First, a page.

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Will Cyclone Yasi Push Australia into Action on Climate?
The 'monster, killer storm' is the biggest for at least a century, with 400,000 people in its path. Will this latest extreme weather affect attitudes to global warming?
With Cyclone Yasi bearing down on Queensland, the wind rising, the windows starting to rattle and the rain beginning to pelt, one can only imagine how those people holed up in their homes are feeling.
It's not looking good. "It's a monster, killer storm," said Queensland premier Anna Bligh. The storm front is expected to be 500km across and winds up to 300km/h will roar over the homes of 400,000 people in the the cities of Cairns and Townsville and elsewhere. (There's a good animation here by the University of Reading.)
"The thing about Cyclone Yasi is its large diameter," said Professor Jonathan Nott, at James Cook University in Cairns. "It's a serious event. It's the biggest one that anyone living today has seen in Queensland."
The wind can pop the roofs of buildings and create flying hazards but the biggest danger will come from storm surges, where gale force winds push water up ahead of the storm. "There is concern that the storm surge with Yasi could arrive at the same time as the high tide," said Professor Nick Harvey at Adelaide University.
going to cause storm tides to go through people's houses," said Nott.
"We've been lulled into a false sense of security in Queensland because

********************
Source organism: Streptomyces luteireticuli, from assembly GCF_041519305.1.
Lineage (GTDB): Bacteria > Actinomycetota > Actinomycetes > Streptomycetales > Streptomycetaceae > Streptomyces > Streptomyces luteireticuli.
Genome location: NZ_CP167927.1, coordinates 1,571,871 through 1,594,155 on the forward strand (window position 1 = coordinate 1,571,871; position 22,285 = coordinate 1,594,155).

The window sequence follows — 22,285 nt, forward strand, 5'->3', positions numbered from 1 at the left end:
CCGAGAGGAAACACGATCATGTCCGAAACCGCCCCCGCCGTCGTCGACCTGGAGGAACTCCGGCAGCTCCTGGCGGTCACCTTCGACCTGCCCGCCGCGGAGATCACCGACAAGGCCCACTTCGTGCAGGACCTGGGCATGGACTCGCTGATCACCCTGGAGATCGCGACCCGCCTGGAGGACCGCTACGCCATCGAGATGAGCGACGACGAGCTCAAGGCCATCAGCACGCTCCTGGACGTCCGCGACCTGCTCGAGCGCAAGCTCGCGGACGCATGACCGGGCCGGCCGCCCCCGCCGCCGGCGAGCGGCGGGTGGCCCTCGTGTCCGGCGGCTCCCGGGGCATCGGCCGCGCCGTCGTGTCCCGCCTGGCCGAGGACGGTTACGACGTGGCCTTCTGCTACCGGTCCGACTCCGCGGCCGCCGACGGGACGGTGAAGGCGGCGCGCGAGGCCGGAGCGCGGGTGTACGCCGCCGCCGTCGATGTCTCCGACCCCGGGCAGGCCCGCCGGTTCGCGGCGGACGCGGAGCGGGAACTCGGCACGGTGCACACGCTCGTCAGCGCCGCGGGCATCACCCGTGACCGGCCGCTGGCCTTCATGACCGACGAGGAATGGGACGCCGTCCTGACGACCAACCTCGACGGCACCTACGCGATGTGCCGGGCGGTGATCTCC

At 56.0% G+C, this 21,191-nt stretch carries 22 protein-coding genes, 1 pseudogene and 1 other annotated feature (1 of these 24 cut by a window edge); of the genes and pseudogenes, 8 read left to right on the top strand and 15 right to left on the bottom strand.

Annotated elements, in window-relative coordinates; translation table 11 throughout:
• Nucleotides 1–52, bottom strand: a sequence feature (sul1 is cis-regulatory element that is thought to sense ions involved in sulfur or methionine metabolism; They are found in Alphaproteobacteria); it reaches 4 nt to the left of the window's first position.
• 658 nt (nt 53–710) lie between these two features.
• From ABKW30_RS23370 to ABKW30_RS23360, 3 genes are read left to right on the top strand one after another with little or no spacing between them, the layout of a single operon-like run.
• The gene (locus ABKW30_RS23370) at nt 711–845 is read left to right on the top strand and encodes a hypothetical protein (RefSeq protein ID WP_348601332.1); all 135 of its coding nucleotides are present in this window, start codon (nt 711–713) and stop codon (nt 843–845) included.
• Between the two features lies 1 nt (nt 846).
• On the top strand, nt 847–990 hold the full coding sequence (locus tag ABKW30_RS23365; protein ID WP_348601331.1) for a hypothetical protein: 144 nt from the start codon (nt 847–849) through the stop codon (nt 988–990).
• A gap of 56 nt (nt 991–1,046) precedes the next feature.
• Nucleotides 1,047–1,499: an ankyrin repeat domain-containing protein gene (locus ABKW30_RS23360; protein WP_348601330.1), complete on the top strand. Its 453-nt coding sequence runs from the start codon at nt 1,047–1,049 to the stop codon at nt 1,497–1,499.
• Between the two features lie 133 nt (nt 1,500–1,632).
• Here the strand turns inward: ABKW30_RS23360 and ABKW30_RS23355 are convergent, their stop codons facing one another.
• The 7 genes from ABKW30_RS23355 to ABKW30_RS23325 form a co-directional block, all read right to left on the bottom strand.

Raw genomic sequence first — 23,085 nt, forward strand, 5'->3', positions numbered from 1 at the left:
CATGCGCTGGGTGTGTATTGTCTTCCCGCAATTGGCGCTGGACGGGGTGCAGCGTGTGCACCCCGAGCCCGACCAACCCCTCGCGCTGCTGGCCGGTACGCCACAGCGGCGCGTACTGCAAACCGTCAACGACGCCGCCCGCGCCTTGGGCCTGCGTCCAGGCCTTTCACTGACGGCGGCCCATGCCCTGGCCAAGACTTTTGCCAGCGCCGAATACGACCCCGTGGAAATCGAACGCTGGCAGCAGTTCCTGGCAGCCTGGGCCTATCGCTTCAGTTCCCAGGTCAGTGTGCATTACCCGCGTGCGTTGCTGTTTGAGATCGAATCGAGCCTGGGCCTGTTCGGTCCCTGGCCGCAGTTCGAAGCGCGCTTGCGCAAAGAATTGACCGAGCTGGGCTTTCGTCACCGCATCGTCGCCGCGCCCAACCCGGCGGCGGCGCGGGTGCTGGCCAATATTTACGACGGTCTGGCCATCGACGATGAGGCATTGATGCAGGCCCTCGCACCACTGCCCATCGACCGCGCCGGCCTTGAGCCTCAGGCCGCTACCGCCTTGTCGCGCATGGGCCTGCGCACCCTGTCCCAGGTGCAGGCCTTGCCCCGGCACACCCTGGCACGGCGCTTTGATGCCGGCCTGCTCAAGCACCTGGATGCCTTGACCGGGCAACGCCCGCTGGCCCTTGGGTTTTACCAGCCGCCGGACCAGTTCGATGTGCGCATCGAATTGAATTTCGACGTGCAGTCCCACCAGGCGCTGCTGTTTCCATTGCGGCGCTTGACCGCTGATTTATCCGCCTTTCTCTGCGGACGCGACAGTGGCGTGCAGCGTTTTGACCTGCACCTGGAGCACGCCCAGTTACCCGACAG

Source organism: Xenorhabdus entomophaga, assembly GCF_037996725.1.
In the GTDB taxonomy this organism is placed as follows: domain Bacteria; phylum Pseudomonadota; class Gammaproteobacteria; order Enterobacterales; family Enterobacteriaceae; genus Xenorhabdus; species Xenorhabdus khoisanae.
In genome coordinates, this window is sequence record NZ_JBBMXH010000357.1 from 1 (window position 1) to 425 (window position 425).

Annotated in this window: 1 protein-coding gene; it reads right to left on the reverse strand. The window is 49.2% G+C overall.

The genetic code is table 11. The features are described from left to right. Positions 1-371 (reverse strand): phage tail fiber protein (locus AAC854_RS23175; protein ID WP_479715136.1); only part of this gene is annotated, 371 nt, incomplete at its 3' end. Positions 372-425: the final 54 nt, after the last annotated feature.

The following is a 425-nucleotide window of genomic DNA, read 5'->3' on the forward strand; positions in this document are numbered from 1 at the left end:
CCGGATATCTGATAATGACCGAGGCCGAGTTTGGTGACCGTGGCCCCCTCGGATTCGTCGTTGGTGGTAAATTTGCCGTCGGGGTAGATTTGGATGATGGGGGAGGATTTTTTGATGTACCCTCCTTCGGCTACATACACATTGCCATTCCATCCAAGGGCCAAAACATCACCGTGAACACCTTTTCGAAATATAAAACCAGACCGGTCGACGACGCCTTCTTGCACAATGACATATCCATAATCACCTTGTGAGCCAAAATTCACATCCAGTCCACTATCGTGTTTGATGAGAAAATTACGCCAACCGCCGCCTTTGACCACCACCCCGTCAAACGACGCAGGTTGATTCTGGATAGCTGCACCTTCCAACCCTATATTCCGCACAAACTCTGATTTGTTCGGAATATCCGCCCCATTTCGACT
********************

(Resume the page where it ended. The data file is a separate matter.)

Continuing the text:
we've been through a fairly quiet time of cyclones since the 1970s. We
haven't planned properly."
But an above-average cyclone season was forecast months ago by the Australian Bureau of Meteorology. "We have known for over 30 years that the [La Niña climate phenomenon] affects the number of tropical cyclones in the Australian region, and that this allows us to predict whether a tropical cyclone season is likely to be active," said Professor Neville Nicholls at Monash University. "However, the relationship does not help us in predicting the occurrence of an individual cyclone, nor of its likely intensity."
"Landfalling tropical cyclones in Queensland are approximately five times more likely during La Niña conditions," added the University of Reading's Nicholas Klingaman, who is currently working with the Queensland government.
The strongest La Niña in a century was also blamed for the recent terrible floods in Queensland. (La Niña is a periodic climate phenomenon that brings more rain to the western Pacific and less to South America along the eastern Pacific.) But scientists do not yet know how global warming is affecting La Niña and its counterpart, El Niño.
Nonetheless, as a general point, Professor Vicky Pope told me recently, a warmer world is a wetter world as more water evaporates from the oceans, although the extra rain is unlikely to fall evenly across the globe. "Also in general, as more energy and moisture is put into the atmosphere [by warming], the likelihood of storms, hurricanes and tornadoes increases," said Pope, head of climate change advice at the UK Met Office.
Immediate attention should be upon those in danger from Yasi. But a big question in the aftermath will be whether the battering Australia has taken from extreme weather, on top of its recent long drought, will shift the country's stubborn streak of sceptical opinion on climate change. Climate sceptics, as elsewhere, are firmly in the minority, but their viewpoint appears to have become more popular in recent years.
"The insurance industry knows the damage bill from these events is already on the rise," said Matthew England of the Climate Change Research Centre at the University of New South Wales in Sydney. "So we can't just continue to mop-up without thinking about how fossil fuel emissions are changing our climate."
Will the Lucky country, with one of world's biggest per capita carbon footprints and the world's biggest exporter of coal, reverse its increasingly sceptical attitude to global warming and take action to cut greenhouse gas emissions?